Easter comes early this year and I’m just hoping it doesn’t snow, like it is currently doing out my window. Send warm thoughts. Yesterday we poked about in the garden and saw signs of life, which is hopeful… violets, lilies, and herbs were all pushing up through the dormant winter earth. The rich dark soil laden with the promise of life that awakens to warmer days. Can you tell I’m soooo ready for spring?! So let’s celebrate the season of rebirth and emergence with a show-stopping cake, shall we?
I’ve been in awe of how the cooking liquid from beans can be turned into meringue. This discovery as been around for a few years and has been coined “aquafaba”, which literally means “water-bean”. The most common type used is from chickpeas, which is what I used in this recipe, but other legumes work too. You can save the liquid from canned chickpeas or, if you’re like me, make your own by saving and reducing the liquid from cooking dried beans. If you make your own, you want to reduce the liquid enough so that is is very viscous and gelatinous at room temperature or when chilled. If I’m cooking a pot of chickpeas, I will cover them with about 2″ of water. After they are cooked, I strain the liquid off into a bowl and then reduce it by about half to get the right consistency needed to make a stable meringue. I like to freeze aquafaba in ice cube trays then store the cubes in freezer bags for later use. One cube is about 2 tablespoons. Just thaw the amount you need before making a recipe.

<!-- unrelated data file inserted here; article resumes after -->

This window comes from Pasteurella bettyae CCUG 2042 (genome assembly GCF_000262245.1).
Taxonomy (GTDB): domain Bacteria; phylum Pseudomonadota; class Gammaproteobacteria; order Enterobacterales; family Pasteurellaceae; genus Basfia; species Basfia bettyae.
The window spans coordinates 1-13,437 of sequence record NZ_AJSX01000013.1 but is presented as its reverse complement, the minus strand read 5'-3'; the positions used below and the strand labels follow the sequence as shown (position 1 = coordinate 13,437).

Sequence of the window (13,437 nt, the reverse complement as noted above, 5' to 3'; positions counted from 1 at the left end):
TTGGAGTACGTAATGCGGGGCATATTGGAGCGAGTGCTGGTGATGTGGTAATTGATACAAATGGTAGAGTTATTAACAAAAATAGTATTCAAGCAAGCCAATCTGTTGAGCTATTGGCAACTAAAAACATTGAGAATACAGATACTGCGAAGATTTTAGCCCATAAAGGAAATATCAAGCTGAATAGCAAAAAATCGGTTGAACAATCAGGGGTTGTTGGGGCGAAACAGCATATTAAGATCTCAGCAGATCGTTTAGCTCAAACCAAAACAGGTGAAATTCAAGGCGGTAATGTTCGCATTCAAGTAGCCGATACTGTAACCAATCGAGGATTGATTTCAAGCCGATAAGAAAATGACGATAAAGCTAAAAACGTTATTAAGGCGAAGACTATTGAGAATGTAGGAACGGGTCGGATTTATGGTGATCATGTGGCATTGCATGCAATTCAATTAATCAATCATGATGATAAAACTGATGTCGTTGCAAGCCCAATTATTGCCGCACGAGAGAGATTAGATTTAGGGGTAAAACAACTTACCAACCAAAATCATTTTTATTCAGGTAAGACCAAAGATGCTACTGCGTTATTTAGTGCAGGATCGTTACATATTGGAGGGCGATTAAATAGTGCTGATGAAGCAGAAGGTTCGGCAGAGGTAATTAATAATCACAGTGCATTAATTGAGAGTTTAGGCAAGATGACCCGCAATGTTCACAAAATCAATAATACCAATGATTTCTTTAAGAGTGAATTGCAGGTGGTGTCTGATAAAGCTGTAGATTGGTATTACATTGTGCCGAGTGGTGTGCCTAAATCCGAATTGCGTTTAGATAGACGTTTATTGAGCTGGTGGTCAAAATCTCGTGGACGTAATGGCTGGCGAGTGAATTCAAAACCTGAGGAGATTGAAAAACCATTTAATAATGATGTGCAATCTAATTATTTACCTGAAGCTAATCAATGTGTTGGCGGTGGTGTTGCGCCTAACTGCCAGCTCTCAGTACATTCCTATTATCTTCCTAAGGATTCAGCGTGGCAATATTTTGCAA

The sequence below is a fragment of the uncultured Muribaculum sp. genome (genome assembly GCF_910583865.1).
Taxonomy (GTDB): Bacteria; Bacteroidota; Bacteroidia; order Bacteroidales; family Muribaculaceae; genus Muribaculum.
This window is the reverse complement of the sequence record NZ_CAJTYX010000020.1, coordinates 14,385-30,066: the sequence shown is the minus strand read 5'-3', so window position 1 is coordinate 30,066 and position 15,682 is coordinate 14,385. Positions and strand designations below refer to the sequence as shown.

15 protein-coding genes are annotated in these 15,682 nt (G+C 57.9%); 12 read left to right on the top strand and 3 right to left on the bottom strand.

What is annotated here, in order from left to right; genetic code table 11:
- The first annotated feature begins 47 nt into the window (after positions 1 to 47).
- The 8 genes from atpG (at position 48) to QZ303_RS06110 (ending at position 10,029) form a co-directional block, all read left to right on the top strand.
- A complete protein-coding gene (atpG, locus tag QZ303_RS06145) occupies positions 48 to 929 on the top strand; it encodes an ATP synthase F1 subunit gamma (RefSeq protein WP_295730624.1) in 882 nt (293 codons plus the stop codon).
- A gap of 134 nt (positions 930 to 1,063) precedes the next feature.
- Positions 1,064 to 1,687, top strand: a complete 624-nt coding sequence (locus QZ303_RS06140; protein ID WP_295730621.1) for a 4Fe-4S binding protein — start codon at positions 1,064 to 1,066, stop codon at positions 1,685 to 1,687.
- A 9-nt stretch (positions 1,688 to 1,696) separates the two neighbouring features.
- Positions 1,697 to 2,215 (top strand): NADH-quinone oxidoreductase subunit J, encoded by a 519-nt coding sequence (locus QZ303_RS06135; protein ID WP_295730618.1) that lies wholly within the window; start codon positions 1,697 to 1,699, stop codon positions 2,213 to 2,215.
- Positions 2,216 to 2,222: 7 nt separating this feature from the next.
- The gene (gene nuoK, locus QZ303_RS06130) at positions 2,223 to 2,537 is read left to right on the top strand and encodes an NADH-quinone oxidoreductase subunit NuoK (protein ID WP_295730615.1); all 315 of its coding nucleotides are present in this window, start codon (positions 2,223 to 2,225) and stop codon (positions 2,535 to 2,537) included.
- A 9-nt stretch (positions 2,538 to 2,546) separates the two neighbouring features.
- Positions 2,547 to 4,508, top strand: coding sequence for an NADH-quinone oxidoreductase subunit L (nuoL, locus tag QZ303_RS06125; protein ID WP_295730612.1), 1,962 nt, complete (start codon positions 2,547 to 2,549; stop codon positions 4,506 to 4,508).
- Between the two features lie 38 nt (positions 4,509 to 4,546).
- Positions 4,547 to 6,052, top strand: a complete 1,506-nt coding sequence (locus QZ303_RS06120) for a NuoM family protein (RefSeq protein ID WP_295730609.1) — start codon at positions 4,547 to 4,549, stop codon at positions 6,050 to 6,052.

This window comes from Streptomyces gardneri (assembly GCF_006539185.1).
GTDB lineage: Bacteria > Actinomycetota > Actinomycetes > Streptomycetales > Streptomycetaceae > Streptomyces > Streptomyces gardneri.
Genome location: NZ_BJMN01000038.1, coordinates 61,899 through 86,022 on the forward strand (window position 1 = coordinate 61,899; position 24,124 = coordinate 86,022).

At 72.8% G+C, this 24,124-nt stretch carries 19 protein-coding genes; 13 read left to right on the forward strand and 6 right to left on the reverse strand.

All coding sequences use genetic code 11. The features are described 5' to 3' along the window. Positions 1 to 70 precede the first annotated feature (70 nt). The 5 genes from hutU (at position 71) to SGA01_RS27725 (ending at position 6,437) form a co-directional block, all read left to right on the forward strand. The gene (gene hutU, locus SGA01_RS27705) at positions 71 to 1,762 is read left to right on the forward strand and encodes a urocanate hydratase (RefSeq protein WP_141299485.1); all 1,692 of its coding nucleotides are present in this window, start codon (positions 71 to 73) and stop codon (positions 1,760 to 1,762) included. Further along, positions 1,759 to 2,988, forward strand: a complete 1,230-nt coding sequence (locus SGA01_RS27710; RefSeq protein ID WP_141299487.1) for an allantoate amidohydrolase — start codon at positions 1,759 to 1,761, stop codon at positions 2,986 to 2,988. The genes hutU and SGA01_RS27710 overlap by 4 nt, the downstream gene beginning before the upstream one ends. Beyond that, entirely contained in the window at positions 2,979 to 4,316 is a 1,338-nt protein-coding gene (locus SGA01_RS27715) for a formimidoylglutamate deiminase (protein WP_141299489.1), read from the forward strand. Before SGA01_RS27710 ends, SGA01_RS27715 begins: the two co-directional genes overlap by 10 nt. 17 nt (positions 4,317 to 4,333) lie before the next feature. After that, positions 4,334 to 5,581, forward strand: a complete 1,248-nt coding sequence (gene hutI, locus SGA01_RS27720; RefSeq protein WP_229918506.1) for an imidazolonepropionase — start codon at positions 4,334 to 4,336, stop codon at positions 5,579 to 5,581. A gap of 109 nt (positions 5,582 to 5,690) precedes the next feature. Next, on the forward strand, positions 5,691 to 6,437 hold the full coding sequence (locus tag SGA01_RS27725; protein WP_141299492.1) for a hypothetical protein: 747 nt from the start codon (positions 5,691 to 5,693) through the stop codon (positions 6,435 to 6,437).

It’s really quite amazing to see bean water turn into glossy stiff peaks of meringue after about 15 minutes of whipping in a stand mixer. A stand mixer is really helpful here. You can use a hand-held mixer but it will take even longer. This recipe uses a tiny bit of tapioca starch to help the meringue keep it’s structure for piping and while it bakes. In testing I found it helped immensely! Oven temperature is super important and it is good to have an oven thermometer to make sure it is set correctly. You basically want to dry out or dehydrate the meringue, not cook it. It should stay white and not deflate. This means you need a long chunk of time for baking, so plan day when you will be home or do it at night.
Can we talk about this rhubarb curd for a minute tho? It’s bomb. It’s lip puckering but sweet, like a good curd should be. You really taste the rhubarb flavor and can use this in other preparations like tarts, bars or sandwiched between cake layers. It so good! If you don’t make the meringue, still make the curd. It keeps in the fridge for a few days and would be also excellent in a yogurt parfait for breakfast, just saying.
The finished cake is layers of sweet airy meringue clouds, zingy rhubarb curd, whipped coconut cream topped with baked rhubarb and fresh strawberries. The crispy meringue will start to “melt” as soon as anything wet touches it so you need to assemble the cake right before you serve it. Bring it to the table immediately and scoop into bowls to eat it like Eaton Mess. It’s a thing of beauty that turns into a beautiful delicious mess.